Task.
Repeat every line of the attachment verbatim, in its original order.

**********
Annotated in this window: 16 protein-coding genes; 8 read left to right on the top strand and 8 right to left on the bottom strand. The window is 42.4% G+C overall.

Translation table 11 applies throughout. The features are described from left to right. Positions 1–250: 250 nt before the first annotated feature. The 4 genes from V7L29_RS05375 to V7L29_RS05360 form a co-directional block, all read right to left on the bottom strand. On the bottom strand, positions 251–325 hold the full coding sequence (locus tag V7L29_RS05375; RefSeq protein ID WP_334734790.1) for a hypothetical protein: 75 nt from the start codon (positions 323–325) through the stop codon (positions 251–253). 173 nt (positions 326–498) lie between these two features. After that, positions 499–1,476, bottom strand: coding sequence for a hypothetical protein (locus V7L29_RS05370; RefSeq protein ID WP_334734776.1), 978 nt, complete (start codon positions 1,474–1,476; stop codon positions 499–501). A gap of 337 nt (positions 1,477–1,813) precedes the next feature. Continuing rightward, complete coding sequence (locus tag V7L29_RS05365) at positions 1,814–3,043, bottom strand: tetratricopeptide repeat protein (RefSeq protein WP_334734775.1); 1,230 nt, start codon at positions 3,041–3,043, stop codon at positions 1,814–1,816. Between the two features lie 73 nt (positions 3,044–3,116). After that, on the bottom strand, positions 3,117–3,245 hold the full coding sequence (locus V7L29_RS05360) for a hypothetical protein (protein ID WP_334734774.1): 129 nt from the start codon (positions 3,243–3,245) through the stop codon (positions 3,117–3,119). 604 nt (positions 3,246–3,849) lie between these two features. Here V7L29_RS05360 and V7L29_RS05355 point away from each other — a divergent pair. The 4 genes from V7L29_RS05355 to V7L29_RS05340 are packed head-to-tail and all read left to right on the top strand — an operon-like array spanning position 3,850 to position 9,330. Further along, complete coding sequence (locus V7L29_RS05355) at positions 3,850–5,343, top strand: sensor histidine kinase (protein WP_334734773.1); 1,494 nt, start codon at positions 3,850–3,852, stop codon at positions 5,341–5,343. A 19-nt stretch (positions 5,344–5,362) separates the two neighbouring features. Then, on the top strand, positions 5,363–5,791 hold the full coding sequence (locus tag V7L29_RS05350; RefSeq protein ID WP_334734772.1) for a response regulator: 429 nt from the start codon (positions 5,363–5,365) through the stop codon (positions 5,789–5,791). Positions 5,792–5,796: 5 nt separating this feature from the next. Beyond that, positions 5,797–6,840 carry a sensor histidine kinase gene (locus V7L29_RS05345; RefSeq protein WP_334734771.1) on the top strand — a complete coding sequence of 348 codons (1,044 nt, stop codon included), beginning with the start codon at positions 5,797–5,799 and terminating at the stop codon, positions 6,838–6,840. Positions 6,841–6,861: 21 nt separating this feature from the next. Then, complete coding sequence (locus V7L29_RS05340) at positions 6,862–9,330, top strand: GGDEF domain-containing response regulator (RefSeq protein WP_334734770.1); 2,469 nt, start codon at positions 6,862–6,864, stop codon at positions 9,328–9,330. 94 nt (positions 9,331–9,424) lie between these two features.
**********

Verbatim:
Annotated in this window: 16 protein-coding genes; 8 read left to right on the top strand and 8 right to left on the bottom strand. The window is 42.4% G+C overall.

Translation table 11 applies throughout. The features are described from left to right. Positions 1–250: 250 nt before the first annotated feature. The 4 genes from V7L29_RS05375 to V7L29_RS05360 form a co-directional block, all read right to left on the bottom strand. On the bottom strand, positions 251–325 hold the full coding sequence (locus tag V7L29_RS05375; RefSeq protein ID WP_334734790.1) for a hypothetical protein: 75 nt from the start codon (positions 323–325) through the stop codon (positions 251–253). 173 nt (positions 326–498) lie between these two features. After that, positions 499–1,476, bottom strand: coding sequence for a hypothetical protein (locus V7L29_RS05370; RefSeq protein ID WP_334734776.1), 978 nt, complete (start codon positions 1,474–1,476; stop codon positions 499–501). A gap of 337 nt (positions 1,477–1,813) precedes the next feature. Continuing rightward, complete coding sequence (locus tag V7L29_RS05365) at positions 1,814–3,043, bottom strand: tetratricopeptide repeat protein (RefSeq protein WP_334734775.1); 1,230 nt, start codon at positions 3,041–3,043, stop codon at positions 1,814–1,816. Between the two features lie 73 nt (positions 3,044–3,116). After that, on the bottom strand, positions 3,117–3,245 hold the full coding sequence (locus V7L29_RS05360) for a hypothetical protein (protein ID WP_334734774.1): 129 nt from the start codon (positions 3,243–3,245) through the stop codon (positions 3,117–3,119). 604 nt (positions 3,246–3,849) lie between these two features. Here V7L29_RS05360 and V7L29_RS05355 point away from each other — a divergent pair. The 4 genes from V7L29_RS05355 to V7L29_RS05340 are packed head-to-tail and all read left to right on the top strand — an operon-like array spanning position 3,850 to position 9,330. Further along, complete coding sequence (locus V7L29_RS05355) at positions 3,850–5,343, top strand: sensor histidine kinase (protein WP_334734773.1); 1,494 nt, start codon at positions 3,850–3,852, stop codon at positions 5,341–5,343. A 19-nt stretch (positions 5,344–5,362) separates the two neighbouring features. Then, on the top strand, positions 5,363–5,791 hold the full coding sequence (locus tag V7L29_RS05350; RefSeq protein ID WP_334734772.1) for a response regulator: 429 nt from the start codon (positions 5,363–5,365) through the stop codon (positions 5,789–5,791). Positions 5,792–5,796: 5 nt separating this feature from the next. Beyond that, positions 5,797–6,840 carry a sensor histidine kinase gene (locus V7L29_RS05345; RefSeq protein WP_334734771.1) on the top strand — a complete coding sequence of 348 codons (1,044 nt, stop codon included), beginning with the start codon at positions 5,797–5,799 and terminating at the stop codon, positions 6,838–6,840. Positions 6,841–6,861: 21 nt separating this feature from the next. Then, complete coding sequence (locus V7L29_RS05340) at positions 6,862–9,330, top strand: GGDEF domain-containing response regulator (RefSeq protein WP_334734770.1); 2,469 nt, start codon at positions 6,862–6,864, stop codon at positions 9,328–9,330. 94 nt (positions 9,331–9,424) lie between these two features.